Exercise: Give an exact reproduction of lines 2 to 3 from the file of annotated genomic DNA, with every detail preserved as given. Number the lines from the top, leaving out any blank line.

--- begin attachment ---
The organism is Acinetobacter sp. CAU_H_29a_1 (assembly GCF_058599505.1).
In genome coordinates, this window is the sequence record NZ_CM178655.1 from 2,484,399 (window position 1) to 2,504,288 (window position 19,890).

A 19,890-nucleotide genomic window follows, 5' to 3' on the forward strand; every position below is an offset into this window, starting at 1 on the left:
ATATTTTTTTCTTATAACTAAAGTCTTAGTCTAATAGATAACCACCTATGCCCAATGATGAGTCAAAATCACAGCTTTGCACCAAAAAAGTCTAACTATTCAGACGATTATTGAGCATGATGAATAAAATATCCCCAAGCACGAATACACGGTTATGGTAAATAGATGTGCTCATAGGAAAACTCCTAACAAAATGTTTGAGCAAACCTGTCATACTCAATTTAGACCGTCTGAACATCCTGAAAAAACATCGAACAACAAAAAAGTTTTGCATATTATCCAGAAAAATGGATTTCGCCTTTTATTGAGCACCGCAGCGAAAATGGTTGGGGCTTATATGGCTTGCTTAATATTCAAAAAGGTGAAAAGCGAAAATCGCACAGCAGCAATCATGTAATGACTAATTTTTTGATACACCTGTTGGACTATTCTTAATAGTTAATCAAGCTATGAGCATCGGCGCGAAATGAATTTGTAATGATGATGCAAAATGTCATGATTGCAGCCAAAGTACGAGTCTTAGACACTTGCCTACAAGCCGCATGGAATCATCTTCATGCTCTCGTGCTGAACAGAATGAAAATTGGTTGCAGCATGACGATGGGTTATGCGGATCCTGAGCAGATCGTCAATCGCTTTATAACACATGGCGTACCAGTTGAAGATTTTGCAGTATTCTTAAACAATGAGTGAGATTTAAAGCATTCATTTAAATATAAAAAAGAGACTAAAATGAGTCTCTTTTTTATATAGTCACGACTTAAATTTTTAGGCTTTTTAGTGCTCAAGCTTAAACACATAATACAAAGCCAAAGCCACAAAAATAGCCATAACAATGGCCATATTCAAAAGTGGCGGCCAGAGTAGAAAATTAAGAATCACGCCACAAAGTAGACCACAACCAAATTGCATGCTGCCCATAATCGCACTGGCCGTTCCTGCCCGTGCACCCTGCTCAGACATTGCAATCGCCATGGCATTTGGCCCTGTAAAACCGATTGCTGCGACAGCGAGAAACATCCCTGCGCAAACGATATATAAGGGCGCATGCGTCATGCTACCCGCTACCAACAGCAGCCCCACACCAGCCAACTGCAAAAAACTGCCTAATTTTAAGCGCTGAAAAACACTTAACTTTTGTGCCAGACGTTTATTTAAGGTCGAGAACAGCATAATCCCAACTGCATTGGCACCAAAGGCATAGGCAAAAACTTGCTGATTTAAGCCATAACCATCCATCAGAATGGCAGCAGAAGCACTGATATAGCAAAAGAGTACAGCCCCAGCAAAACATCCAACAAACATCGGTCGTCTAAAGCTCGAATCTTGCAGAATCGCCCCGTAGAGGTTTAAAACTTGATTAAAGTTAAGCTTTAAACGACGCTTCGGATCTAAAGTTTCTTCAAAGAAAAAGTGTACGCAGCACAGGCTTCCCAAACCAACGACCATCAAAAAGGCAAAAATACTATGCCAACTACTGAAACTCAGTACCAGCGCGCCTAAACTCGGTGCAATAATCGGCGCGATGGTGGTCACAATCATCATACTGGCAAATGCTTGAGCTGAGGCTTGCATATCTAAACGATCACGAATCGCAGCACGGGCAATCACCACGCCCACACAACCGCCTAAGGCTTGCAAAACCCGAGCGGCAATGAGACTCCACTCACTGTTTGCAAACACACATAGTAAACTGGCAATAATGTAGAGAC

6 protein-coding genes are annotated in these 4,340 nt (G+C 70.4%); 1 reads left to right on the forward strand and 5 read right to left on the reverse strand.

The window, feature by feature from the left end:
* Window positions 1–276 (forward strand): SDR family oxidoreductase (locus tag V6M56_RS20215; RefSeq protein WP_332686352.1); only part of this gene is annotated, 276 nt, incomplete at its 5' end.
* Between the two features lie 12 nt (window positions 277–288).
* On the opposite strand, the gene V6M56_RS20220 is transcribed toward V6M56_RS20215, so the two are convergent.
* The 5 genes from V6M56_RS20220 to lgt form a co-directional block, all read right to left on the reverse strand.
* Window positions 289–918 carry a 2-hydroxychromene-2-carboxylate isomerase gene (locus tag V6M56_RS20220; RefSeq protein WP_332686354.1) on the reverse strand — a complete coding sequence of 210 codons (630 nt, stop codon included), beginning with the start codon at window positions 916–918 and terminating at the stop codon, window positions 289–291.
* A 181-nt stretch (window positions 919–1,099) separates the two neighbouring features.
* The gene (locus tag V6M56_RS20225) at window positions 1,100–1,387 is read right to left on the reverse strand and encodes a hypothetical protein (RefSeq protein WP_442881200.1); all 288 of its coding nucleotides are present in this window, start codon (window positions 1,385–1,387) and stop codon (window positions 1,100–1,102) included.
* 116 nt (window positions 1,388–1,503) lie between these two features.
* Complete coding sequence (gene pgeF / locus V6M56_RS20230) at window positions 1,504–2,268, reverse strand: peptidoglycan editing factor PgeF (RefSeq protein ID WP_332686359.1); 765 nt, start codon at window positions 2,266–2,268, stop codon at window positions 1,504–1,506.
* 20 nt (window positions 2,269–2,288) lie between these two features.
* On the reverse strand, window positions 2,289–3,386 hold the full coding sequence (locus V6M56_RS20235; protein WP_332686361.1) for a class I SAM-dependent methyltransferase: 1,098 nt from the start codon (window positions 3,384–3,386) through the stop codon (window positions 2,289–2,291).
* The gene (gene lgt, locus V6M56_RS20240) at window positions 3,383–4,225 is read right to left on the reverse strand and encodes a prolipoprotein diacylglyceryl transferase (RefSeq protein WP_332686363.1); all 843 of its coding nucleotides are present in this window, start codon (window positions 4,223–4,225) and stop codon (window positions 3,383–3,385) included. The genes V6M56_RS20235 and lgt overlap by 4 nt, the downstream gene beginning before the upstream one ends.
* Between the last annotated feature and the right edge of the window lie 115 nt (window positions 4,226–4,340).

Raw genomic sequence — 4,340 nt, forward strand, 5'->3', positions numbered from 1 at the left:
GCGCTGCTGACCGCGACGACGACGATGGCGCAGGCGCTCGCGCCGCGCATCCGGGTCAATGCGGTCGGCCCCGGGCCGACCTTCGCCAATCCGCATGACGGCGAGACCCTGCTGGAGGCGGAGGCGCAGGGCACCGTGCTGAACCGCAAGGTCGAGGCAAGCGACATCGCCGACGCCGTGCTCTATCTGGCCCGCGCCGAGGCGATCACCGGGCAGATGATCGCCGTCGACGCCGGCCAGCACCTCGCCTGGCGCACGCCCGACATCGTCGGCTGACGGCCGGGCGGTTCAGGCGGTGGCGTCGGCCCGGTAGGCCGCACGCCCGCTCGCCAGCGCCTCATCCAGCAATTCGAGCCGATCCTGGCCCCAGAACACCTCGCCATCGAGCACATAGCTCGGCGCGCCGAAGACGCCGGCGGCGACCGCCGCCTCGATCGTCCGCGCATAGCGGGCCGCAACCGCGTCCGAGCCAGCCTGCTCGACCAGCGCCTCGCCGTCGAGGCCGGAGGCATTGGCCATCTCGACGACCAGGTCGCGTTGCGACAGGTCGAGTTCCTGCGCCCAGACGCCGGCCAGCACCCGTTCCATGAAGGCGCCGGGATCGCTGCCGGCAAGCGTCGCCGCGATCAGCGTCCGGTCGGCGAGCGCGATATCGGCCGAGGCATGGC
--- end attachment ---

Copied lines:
In genome coordinates, this window is the sequence record NZ_CM178655.1 from 2,484,399 (window position 1) to 2,504,288 (window position 19,890).

A 19,890-nucleotide genomic window follows, 5' to 3' on the forward strand; every position below is an offset into this window, starting at 1 on the left: